“The current guidelines on concussion in sport need to be accessible and easy to understand for parents, coaches, teachers and athletes. The mission of the programme (webpage) is to bridge the gap between scientific concussion research and concussion practices carried out a grass roots level, by transferring knowledge in a form that the user and understand and use in different concussion situations.”
Prof Kohler is a Fellow of the Australasian College of Sports Physicians (FACSP), American College of Sports Medicine (FACSM), the Faculty of Sport and Exercise Medicine in the United Kingdom (FFSEM UK) and Fellow of the International Federation of Sports Medicine (FFIMS). He has several publications in the field of concussion and has presented at national and international conferences on the topic of concussion in sport.
He is co-director of the South African Sports Concussion Programme and was responsible for the implementation of the South African Rugby Union’s (SARU) concussion management protocol in 2001.
Prof Kohler graduated from the University of Cape Town Medical School in 1997 and completed a Masters Degree in Sports Medicine at the University of Cape Town and South African Institute of Sport in 2003.He gained invaluable experience as senior team physician for the Stormers Super Rugby team, Western Province Currie Cup team and as team physician for SARU.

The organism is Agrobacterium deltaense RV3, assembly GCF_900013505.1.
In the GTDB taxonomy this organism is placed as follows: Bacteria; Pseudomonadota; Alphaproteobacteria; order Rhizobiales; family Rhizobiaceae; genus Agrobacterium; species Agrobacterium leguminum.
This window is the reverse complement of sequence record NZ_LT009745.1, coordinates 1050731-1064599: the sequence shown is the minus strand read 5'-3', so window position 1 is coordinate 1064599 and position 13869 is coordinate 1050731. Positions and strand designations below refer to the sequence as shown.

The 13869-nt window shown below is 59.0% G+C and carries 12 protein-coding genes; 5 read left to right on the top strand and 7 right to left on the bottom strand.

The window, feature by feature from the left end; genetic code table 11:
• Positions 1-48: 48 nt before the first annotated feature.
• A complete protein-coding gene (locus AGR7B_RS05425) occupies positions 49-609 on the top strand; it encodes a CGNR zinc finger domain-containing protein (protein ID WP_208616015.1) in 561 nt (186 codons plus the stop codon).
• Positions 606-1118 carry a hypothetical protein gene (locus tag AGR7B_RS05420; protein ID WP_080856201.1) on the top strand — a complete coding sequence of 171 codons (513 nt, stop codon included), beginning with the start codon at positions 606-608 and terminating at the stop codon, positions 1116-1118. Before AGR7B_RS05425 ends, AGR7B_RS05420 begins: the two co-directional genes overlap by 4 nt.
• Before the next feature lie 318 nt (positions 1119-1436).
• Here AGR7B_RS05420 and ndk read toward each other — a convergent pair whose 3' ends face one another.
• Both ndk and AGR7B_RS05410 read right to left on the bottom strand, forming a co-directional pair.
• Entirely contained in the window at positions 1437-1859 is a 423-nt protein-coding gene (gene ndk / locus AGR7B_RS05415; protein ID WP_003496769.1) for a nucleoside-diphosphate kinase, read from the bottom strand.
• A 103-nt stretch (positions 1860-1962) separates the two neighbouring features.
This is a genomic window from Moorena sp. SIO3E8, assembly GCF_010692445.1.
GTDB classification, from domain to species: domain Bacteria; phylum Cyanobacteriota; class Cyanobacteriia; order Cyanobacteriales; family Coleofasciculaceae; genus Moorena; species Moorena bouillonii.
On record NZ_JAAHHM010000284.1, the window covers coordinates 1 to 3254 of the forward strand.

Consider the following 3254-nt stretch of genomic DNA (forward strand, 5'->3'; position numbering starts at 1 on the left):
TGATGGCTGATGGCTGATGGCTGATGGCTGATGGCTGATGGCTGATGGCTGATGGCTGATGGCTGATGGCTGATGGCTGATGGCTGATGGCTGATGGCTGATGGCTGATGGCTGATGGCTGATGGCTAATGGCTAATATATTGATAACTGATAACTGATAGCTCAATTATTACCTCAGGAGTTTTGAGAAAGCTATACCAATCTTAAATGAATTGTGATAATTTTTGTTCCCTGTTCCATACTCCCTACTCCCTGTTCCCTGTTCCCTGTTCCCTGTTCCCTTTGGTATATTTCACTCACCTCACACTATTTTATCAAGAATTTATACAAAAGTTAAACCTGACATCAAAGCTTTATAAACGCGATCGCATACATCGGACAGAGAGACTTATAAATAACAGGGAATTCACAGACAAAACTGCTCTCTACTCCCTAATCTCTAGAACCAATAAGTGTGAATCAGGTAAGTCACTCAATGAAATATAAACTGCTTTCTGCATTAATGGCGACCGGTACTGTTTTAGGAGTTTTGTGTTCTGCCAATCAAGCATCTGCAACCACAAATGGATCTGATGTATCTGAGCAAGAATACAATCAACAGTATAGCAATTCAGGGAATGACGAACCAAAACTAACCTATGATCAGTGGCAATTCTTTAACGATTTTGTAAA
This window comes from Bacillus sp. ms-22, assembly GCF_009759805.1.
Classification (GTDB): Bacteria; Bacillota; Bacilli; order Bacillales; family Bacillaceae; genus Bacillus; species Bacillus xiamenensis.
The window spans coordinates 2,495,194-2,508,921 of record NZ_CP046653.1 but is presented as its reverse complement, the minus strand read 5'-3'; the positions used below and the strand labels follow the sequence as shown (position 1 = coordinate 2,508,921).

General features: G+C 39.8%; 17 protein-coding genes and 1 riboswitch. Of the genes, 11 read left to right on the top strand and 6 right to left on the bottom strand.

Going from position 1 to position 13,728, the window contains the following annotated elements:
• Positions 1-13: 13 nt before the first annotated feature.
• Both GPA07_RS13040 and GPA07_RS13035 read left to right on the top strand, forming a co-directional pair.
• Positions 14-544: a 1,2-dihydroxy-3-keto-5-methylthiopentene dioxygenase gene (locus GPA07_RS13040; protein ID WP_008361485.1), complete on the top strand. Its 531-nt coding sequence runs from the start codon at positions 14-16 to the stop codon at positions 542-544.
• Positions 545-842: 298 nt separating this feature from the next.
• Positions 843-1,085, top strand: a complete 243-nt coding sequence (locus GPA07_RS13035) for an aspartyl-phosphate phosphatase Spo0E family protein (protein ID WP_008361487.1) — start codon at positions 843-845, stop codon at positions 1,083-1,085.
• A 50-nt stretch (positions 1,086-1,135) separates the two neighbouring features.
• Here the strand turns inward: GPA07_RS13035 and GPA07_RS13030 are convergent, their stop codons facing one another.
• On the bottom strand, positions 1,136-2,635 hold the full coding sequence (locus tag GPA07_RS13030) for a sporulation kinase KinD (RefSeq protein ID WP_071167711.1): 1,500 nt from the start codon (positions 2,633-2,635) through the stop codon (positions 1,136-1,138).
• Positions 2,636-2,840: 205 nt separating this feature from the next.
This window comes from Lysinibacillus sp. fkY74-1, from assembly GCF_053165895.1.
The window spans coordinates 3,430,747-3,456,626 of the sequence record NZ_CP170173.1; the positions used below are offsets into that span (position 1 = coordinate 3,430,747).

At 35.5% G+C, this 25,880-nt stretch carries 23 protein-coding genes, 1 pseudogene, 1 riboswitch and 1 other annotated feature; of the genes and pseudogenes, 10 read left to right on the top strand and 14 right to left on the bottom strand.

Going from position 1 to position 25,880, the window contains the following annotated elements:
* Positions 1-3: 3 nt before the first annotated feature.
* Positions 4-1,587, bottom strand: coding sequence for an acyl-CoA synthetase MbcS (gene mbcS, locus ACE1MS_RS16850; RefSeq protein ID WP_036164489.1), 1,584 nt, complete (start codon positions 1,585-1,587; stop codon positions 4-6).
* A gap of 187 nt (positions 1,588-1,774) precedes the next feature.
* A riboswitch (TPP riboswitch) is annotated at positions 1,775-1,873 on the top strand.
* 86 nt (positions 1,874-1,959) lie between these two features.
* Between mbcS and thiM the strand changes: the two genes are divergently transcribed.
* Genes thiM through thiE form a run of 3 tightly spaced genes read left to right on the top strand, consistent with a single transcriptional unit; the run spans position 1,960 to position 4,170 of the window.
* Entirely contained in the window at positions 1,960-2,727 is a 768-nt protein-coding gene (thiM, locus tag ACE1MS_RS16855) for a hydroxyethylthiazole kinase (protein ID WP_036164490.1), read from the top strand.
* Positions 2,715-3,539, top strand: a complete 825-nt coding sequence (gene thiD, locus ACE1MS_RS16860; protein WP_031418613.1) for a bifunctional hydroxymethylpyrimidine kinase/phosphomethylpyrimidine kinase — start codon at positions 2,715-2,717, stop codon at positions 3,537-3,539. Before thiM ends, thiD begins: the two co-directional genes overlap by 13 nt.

Research & Roles
Kohler is an honorary Associate Professor at the University of Canberra as the principal supervisor in PhD concussion research.
Contact The Sports Concussion Programme to learn more about our multifaceted concussion management system.
A/Professor Ryan Kohler is a Sport and Exercise Medicine physician and founder The Sports Concussion Programme. Kohler prepares and overviews all content presented on The Sports Concussion Programme website. Prior to publication, Kohler consults with a copywriter (MPAA) to make sure that the language is easily understandable by medical and non-medical persons alike. No other person is permitted to modify my content. Content is reviewed for readability within Microsoft Word using: Flesch Reading Ease and Flesch-Kincaid Grade Level.